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Today in Obamacare: Rand Paul's replacement is out. And it's … not great for sick people.

Rand Paul And Chris Murphy Discuss Resolution Denouncing Arms Sales To Saudi Arabia Photo by Chip Somodevilla/Getty Images

A 500-word summary of the newest GOP replacement plan

Sen. Rand Paul (R-KY) is the latest legislator out with an Obamacare replacement plan — one that, unlike Cassidy-Collins, makes absolutely no peace-offering to the left.

Paul’s plan would repeal Obamacare entirely, and replace it with a system that is not very good for those who are sick and poor. There would be no more tax credits to make insurance more affordable, and the health law’s mandated benefits (which include things like mental health services and maternity care) would be rolled back as well. After a two-year transition period, the health care law provision that requires insurers to sell to all people, regardless of health status, would disappear. This means insurers could, in some circumstances, charge sicker people higher rates.

Individuals would be able to deduct their premiums in their tax filings. This would be a benefit primarily for higher-income people, while low-income Americans might not have much income to deduct against. Individuals would also be able to pay their premiums from a tax-advantaged Health Savings Account. Again, this is great if you’re someone who has money to put into an HSA. But if you don’t have anything to deposit, it will be awfully hard to take advantage of this tax preference.

Paul would allow individuals to band together and form “association health plans,” which are supposed to mimic employer-sponsored health plans. “If you buy insurance just as one or two people, you’re an insurance pool of two,” Paul said on a call with reporters Wednesday. If one of those two people gets sick, he argued, that’d be a big problem — the insurer would likely spike up the premiums to cover the bigger medical bills.

Paul argues if people band together and form these plans, the risk will be spread out across a larger group people. If one gets sick, no big deal — there are plenty of healthy people to help balance out the cost. Premiums would likely go down with fewer benefit mandates and more healthy people in the market.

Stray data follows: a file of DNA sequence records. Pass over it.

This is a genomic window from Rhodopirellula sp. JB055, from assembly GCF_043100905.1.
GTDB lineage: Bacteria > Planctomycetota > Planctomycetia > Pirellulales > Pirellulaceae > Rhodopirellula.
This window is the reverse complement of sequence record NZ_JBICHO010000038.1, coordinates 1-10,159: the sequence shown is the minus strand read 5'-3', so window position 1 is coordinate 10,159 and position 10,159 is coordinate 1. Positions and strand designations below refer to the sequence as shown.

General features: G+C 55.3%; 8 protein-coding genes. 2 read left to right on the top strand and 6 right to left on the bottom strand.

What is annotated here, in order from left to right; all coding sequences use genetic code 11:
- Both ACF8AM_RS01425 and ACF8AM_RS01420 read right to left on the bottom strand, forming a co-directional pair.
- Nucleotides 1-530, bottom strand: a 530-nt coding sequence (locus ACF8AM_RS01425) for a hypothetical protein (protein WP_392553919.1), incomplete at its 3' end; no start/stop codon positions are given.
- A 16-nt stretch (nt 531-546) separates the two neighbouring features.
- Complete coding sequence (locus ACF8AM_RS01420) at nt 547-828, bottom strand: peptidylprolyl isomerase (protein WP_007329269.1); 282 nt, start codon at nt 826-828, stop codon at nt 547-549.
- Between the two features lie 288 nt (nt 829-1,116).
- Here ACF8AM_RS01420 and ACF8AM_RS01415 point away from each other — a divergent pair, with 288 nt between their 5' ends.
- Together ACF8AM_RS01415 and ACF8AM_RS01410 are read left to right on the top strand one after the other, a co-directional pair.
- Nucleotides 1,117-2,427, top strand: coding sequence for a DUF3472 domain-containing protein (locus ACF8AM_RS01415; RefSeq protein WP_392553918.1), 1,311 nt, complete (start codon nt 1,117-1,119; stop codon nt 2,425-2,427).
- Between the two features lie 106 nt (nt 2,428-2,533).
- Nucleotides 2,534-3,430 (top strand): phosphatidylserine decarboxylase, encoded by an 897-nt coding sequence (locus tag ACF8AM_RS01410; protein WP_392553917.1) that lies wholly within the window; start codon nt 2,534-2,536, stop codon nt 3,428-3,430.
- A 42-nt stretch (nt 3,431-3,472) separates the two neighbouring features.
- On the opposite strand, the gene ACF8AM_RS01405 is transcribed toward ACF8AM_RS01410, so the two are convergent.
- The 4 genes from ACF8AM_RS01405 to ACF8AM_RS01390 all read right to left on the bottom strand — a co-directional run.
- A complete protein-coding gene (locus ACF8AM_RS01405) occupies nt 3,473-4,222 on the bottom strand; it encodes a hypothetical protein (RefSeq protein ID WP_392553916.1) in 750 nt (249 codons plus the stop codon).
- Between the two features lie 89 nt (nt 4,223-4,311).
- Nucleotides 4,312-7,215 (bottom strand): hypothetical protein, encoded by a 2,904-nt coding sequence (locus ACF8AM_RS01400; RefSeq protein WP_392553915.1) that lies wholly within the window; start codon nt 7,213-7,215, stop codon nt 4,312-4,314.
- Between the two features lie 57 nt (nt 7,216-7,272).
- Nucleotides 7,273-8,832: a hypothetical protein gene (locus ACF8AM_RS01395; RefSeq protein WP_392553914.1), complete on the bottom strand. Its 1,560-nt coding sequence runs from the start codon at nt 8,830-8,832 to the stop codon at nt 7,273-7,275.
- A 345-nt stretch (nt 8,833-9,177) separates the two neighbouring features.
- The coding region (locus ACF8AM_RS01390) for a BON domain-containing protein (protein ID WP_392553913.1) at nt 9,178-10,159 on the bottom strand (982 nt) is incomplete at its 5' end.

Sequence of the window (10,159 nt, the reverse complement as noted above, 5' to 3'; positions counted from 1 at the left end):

But here’s the problem: Who is going to let a really sick person into their association plan in the first place? Presumably, if you want cheap insurance, you’d be wise to screen members to make sure they’re healthy — and there is nothing in the Paul plan that would prevent these association plans from doing that.

Paul got a question about this during the press call he hosted Wednesday. He said that it would be up to the states to decide how to cover these people.

“People who are very sick, with preexisting conditions, we’ll have to do something about them,” he said. “My personal feeling is to let the states have the power to decide how they want to do this. Some will have high-risk pools.”

The Paul bill, notably, does not provide any funding for high-risk pools, leaving it up to the states to find the money — and leaves no clear federal safety net for those with serious medical conditions.

Paul is not a fan of Cassidy-Collins

Here’s what he had to say about it:

I don’t think a lot of Republicans will want to keep the Obamacare taxes. I would suspect that keeping the Obamacare taxes will divide a lot of Republicans. “If you like Obamacare, you can keep it,” is not a ringing cry that Republicans will rally to. The vast majority of Republicans who voted for us were voting for people to repeal Obamacare, not keep it.

This isn’t especially surprising, given that we wouldn’t expect Paul to be a fan of keeping any Obamacare taxes. Still, it demonstrates the upward battle that Cassidy-Collins faces in getting Republicans to accept a plan that keeps those provisions in place.

Republicans are moving further apart on Obamacare replacements, not closer

One of the things I’ve noticed this week is a lot of different Republican health care plans getting tossed into the arena. You have Cassidy-Collins, this new Paul bill, and Trump still talking about covering everyone — plans which all diverge significantly from congressional leadership’s older plans.

This, as Yuval Levin points out, is some of the messiness associated with policymaking. During the original Obamacare debate, for example, there would be various other proposals hanging out on the fringe, like bills that created single-payer systems. This doesn’t mean that Republicans can’t coalesce around one of these plans, eventually. But it does show that legislators have specific ideas about what they want, and that those will need to be reconciled. This will likely make it very difficult to stick to the timeline that House Speaker Paul Ryan (R-WI) outlined this week, where Congress repeals and replaces Obamacare by March.

Kliff Notes: today’s two health policy must-reads

Maybe on Obamacare, Republicans should just punt”: “There is little reason to believe that Republicans will end up with something this simple, but even if they do, it’s not like they will end up with some perfect free-market plan. By winning the presidential election, Republicans are now like the dog that caught the car.” — Matt Lewis, The Daily Beast

Republican Senators’ plan should be called ‘Obamacare forever’”: “One reason [Cassidy-Collins] can't be seen as a legitimate choice is that the law keeps Obamacare's taxes and most of its spending in place (particularly, 95 percent of its subsidies) and keeps the federal exchange infrastructure intact. That means that even if lawmakers in one state choose not to continue participating in Obamacare, their residents will still have to be paying to support the program. It also means that for the sake of inertia if nothing else, many states will stay within Obamacare.” — Philip Klein, Washington Examiner

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